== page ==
Dentistry is just the beginning
The mission of the Case Western Reserve University School of Dental Medicine is to provide outstanding programs in oral health education, patient care, focused research and scholarship, and service that are of value to our constituents. We accomplish this in an environment that fosters collegiality and professionalism and that enables a diverse group of students to become competent oral health care providers and contribute to the health and well-being of individuals and communities.
The School of Dental Medicine's core values are: collegiality; a culture of inquiry; diversity; innovation; integrity; and responsible stewardship.
Lifelong Smiles Initiative Trains Students in Geriatric Dentistry
In the five years since Anita Stone last saw a dentist, she lost teeth and struggled to chew food. But recently, dentists came to her, traveling to a suburban Cleveland senior citizen health center, where they provided the 74-year-old retiree with a cleaning, X-rays and hope for a less painful future—all within a customized van that is the first of its kind in Northeast Ohio. The "Lifelong Smiles" van's goal is to train dental students to treat older patients and, at the same time, offer needed services to residents of Cleveland-area nursing and assisted-living facilities.
"Everything done in a dental office, we can do in the van," said Nicole Harris, DDS, MPH (DEN '01), a visiting assistant professor in the school's Department of Community Dentistry and co-director of the program, "We are training our students to treat a population that often does not receive adequate dental care." The 38-foot van is equipped with two dental areas, known as operatories, for oral exams, cleanings, fillings, extractions, denture fittings and other services. In addition, two mobile dental chairs can be set up within a facility to serve more patients.
The dental school launched the program in January, hiring Harris and Suparna Argekar Mahalaha, DDS, MPH (CWR '98, DEN '01, GRS '04, public health), as codirectors. They're now teaching third-year students to assess and treat older patients, and are directing clinical rotations on the van for fourth-year students. The new program also includes interdisciplinary training, in which dental students assess patients alongside students from other fields including medicine, nursing and social work. Completing the program is a new requirement for the dental school's students.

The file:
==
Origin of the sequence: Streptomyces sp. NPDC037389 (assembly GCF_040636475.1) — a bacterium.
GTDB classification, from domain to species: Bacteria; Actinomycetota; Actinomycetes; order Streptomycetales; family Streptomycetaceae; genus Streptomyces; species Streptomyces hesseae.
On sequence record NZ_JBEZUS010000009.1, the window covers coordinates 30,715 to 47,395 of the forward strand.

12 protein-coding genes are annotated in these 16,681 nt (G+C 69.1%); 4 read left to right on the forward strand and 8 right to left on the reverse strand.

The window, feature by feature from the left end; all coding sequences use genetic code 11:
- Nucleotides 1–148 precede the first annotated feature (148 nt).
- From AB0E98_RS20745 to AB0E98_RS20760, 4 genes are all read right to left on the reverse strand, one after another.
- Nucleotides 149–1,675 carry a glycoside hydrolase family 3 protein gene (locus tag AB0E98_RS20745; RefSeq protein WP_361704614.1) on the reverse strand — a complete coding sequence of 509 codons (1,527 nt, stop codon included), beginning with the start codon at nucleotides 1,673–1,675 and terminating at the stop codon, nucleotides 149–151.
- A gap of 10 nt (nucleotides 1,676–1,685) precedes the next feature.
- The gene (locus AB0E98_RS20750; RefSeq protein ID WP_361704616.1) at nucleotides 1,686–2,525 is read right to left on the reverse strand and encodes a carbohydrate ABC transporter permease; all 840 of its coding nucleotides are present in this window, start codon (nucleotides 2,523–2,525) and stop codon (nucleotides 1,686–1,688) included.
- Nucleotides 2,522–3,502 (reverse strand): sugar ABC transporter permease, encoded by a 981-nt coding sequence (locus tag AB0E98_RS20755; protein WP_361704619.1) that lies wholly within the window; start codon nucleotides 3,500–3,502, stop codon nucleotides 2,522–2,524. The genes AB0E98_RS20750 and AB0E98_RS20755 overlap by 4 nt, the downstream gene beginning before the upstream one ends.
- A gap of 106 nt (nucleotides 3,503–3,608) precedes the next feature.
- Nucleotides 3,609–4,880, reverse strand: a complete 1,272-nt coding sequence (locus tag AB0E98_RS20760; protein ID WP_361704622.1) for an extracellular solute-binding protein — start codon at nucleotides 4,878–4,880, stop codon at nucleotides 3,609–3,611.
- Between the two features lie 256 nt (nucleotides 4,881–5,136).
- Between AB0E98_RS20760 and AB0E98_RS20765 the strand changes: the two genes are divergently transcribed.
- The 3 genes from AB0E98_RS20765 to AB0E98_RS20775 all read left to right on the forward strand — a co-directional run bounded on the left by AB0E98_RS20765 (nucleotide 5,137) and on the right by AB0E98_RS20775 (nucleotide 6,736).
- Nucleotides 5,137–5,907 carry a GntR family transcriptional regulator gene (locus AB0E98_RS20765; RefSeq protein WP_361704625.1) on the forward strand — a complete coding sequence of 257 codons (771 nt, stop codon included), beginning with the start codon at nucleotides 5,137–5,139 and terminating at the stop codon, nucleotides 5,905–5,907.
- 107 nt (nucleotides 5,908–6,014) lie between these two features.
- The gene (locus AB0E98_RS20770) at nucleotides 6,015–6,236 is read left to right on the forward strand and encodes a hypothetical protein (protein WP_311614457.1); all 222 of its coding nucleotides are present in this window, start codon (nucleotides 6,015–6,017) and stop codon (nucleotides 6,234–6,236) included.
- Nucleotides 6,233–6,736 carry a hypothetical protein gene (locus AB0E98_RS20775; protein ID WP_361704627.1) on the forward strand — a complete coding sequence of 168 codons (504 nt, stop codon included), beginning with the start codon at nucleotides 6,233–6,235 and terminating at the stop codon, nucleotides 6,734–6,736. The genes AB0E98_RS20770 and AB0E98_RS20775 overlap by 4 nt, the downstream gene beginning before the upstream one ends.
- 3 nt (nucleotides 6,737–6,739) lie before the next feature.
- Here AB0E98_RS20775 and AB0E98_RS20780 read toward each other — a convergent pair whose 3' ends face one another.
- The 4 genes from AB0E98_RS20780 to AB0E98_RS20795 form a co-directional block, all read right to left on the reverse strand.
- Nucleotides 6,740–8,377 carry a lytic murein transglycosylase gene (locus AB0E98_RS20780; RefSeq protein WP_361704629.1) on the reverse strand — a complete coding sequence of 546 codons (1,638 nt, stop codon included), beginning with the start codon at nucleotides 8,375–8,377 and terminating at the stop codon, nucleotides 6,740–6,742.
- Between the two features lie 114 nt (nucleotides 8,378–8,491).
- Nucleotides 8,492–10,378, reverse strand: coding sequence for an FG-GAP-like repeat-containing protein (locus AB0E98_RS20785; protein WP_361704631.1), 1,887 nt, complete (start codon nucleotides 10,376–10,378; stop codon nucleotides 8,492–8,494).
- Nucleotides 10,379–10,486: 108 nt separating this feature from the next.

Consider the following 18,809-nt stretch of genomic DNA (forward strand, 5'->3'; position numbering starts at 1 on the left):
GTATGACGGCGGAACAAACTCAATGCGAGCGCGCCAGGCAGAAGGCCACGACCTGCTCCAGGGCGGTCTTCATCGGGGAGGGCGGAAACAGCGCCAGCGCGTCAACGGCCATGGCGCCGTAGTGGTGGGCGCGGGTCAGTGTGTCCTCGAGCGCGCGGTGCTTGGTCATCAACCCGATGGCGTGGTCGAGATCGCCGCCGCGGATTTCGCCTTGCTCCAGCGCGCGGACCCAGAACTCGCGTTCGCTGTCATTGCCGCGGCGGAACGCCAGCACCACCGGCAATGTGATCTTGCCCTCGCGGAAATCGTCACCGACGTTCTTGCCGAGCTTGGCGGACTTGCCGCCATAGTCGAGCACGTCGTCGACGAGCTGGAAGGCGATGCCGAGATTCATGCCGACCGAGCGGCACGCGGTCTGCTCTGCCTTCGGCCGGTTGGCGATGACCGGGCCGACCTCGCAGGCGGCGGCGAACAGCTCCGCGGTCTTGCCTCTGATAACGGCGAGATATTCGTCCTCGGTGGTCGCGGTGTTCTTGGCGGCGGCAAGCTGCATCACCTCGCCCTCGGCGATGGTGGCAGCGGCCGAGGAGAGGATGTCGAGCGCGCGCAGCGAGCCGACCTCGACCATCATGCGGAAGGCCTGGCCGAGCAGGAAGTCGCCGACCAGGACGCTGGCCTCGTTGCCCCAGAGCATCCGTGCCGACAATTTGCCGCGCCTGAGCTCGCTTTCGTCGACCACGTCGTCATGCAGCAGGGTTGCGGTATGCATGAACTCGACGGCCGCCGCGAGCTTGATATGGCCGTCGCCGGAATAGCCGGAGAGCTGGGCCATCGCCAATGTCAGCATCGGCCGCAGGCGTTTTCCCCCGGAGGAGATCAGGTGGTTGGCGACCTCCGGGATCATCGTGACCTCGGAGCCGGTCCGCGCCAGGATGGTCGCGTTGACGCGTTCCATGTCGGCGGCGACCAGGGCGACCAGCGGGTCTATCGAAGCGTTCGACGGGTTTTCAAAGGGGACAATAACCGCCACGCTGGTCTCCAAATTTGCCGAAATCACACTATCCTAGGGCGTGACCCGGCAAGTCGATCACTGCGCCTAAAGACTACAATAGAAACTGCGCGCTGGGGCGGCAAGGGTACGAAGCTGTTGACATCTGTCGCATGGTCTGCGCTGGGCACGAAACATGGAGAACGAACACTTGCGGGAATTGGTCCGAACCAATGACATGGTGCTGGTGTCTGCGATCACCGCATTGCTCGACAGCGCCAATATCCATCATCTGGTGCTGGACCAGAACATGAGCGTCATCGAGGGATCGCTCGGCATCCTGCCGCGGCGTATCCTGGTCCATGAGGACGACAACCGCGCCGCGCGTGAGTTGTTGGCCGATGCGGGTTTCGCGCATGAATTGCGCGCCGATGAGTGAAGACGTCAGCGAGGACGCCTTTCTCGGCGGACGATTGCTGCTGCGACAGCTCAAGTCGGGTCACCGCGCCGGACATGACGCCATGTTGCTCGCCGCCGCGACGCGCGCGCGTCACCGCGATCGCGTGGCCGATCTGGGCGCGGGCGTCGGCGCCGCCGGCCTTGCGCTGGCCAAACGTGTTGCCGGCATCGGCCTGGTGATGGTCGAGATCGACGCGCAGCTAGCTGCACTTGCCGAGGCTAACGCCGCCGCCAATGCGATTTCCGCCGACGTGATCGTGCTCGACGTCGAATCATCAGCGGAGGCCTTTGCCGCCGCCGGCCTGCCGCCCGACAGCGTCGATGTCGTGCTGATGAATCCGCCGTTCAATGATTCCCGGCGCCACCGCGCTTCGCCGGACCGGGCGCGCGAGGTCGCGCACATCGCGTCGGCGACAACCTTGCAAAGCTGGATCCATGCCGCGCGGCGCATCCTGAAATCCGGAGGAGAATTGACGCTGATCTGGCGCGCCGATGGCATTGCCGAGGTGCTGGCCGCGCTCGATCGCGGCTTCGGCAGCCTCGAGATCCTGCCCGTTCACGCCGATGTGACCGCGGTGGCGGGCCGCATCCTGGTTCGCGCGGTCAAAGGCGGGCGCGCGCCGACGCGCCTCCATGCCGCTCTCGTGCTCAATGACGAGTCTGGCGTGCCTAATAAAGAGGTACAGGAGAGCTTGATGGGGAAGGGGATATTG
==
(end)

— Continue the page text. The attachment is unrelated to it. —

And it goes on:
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OMMDS' Dr. Pinto Receives National Dental Association Foundation Award
Dr. Andres Pinto has been selected as the recipient of the 2015 National Dental Association Foundation (NDAF) and Colgate-Palmolive Co. Award for Outstanding Minority Faculty in the category of research. The NDAF, in collaboration with the National Dental Association (NDA) and the American Dental Education Association (ADEA) have awarded these annual honors for the past 18 years. They recognize excellence in the categories of teaching, research, and service within dental education. The award was presented to Dr. Pinto at the National Dental Association’s 102th Annual Convention in Chicago in July. Dr. Pinto has been a tenured faculty member at CWRU since 2013 and led the creation of the Department of Oral and Maxillofacial Medicine and Diagnostic Sciences. He is an active member of the staff of CWRU and University Hospitals Case Medical Center.
Late Alumnus Oreste ”Russ” Zanni Leaves $3 million to School of Dental Medicine
Four decades after he graduated, Oreste “Russ” Zanni still felt a special tie to Case Western Reserve’s School of Dental Medicine. For one thing, the place provided him a powerful foundation for a flourishing career that spanned treatment, research, and teaching. For another, it remained home to special colleagues and friends, including Nabil Bissada, a fellow alumnus who now leads the school’s periodontics department.